After a rather triumphant run at the box office breaking records and creating a moment in filmgoing – where pink was the only acceptable attire at the theater, Greta Gerwig’s latest Barbie hits physical media on 4K UHD. The film had the Lady Bird auteur officially entering the big leagues with her summer IP adaptation starring Margot Robbie as the titular doll, which is a right of passage we are more than accustomed to – the indie darling choosing to adapt an pre-established property. But rather than playing in the comic book or Star Wars sandboxes, Gerwig chose a rather mundane toy, blessing it with an impressively existential and subversive film that, like Little Women, is another poignant feminist masterwork. This was a rather impressive gambit that not only made the film a box office juggernaut, but took a plastic doll and much like the film imbued it with life as Gerwig has managed to embed some truly impressive subtext in the doll’s journey that gave the film some surprising awards chatter on release that still feels very relevant today.
The film starts off in Barbieland, where we find all the different Barbies and their Kens from Mattel’s past and present reside in a sunny female led utopia. Margot’s Stereotypical Barbie is content to live her day-to-day life in this magical world, where every day she is living her best day. The Barbies who govern the small land truly believe, their world is mirrored in our real world. This all while they’re insecure, emasculated Kens are relegated to spending the film relentlessly vying for their Barbie’s approval in this cinematic genderswapped looking glass. One day Margot’s Barbie is uncharacteristically plagued by thoughts of death, and this requires a visit to the “Weird Barbie”, played hilariously by Kate Mckennon. She tells her all the Barbies in Barbieland have an invisible bond with the person who’s playing with them in the real world. She needs to seek out that person to discover why she is suddenly burdened by a mortality she doesn’t share, since Barbie is more an idea, than a person.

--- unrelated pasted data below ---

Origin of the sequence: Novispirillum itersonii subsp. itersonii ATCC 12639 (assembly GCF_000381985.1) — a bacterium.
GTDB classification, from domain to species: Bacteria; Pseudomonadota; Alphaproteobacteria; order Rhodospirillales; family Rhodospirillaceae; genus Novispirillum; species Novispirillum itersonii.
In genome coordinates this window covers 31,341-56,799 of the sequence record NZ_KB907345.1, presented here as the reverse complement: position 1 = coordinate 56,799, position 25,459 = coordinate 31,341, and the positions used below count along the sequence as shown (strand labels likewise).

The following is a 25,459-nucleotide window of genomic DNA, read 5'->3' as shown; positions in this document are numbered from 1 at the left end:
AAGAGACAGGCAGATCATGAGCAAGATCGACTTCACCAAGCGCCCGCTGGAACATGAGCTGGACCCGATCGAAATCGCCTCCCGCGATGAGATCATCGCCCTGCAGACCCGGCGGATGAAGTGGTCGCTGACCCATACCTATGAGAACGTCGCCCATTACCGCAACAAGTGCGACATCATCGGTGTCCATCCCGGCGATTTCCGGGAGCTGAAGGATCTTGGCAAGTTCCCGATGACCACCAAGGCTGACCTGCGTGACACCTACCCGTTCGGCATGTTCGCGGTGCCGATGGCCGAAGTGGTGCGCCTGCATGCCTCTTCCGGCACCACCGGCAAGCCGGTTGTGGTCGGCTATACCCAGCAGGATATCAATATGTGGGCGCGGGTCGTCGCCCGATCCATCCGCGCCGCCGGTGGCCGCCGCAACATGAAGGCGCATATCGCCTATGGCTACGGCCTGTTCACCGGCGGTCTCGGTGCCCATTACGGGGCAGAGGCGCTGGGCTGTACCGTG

The film functions on a very loose logic, it’s very clear that you shouldn’t think too hard about how this all works. This is because it has more important things to do rather than getting lost in the weeds of quantum mechanics and inter-dimensional travel between our world and Barbieland. Instead we focus on the more “human” story that has Barbie coming to the real world only to discover it’s not quite the mirror she was expecting to look into. Instead it’s driven by the patriarchy, which is something the insecure Ken who hitched a ride immediately latches onto and brings to Barbie Land. This all transpires while Barbie attempts to resolve her existential crisis discovering after stepping through the looking glass, she wants to be the reality – rather than the idea of that reality. When she finally returns to Barbie Land with the mother and daughter responsible for her conundrum she finds the Kens, led by Gosling’s scene stealing take on the doll having successfully staged a coup installing the horse obsessed patriarchy into Barbieland.